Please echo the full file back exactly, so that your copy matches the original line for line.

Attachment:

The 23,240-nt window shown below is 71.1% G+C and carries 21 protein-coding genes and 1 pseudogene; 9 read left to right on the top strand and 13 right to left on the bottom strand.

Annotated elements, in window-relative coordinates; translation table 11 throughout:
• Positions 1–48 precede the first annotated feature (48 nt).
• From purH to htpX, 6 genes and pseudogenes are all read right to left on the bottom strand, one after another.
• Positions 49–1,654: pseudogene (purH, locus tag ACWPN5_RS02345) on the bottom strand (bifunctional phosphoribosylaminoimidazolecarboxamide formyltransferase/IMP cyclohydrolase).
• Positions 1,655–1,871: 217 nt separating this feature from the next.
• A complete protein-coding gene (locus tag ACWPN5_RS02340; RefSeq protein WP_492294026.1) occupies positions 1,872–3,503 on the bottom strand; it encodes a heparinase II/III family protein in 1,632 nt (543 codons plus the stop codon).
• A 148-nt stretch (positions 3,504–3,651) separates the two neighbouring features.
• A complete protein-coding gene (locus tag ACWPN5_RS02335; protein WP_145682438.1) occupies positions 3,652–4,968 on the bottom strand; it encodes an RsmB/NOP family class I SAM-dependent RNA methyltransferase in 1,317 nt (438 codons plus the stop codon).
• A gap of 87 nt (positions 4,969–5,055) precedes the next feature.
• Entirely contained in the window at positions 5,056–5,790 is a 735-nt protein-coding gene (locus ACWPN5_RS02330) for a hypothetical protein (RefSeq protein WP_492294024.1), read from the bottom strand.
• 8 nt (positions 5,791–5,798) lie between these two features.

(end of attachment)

The 23,240-nt window shown below is 71.1% G+C and carries 21 protein-coding genes and 1 pseudogene; 9 read left to right on the top strand and 13 right to left on the bottom strand.

Annotated elements, in window-relative coordinates; translation table 11 throughout:
• Positions 1–48 precede the first annotated feature (48 nt).
• From purH to htpX, 6 genes and pseudogenes are all read right to left on the bottom strand, one after another.
• Positions 49–1,654: pseudogene (purH, locus tag ACWPN5_RS02345) on the bottom strand (bifunctional phosphoribosylaminoimidazolecarboxamide formyltransferase/IMP cyclohydrolase).
• Positions 1,655–1,871: 217 nt separating this feature from the next.
• A complete protein-coding gene (locus tag ACWPN5_RS02340; RefSeq protein WP_492294026.1) occupies positions 1,872–3,503 on the bottom strand; it encodes a heparinase II/III family protein in 1,632 nt (543 codons plus the stop codon).
• A 148-nt stretch (positions 3,504–3,651) separates the two neighbouring features.
• A complete protein-coding gene (locus tag ACWPN5_RS02335; protein WP_145682438.1) occupies positions 3,652–4,968 on the bottom strand; it encodes an RsmB/NOP family class I SAM-dependent RNA methyltransferase in 1,317 nt (438 codons plus the stop codon).
• A gap of 87 nt (positions 4,969–5,055) precedes the next feature.
• Entirely contained in the window at positions 5,056–5,790 is a 735-nt protein-coding gene (locus ACWPN5_RS02330) for a hypothetical protein (RefSeq protein WP_492294024.1), read from the bottom strand.
• 8 nt (positions 5,791–5,798) lie between these two features.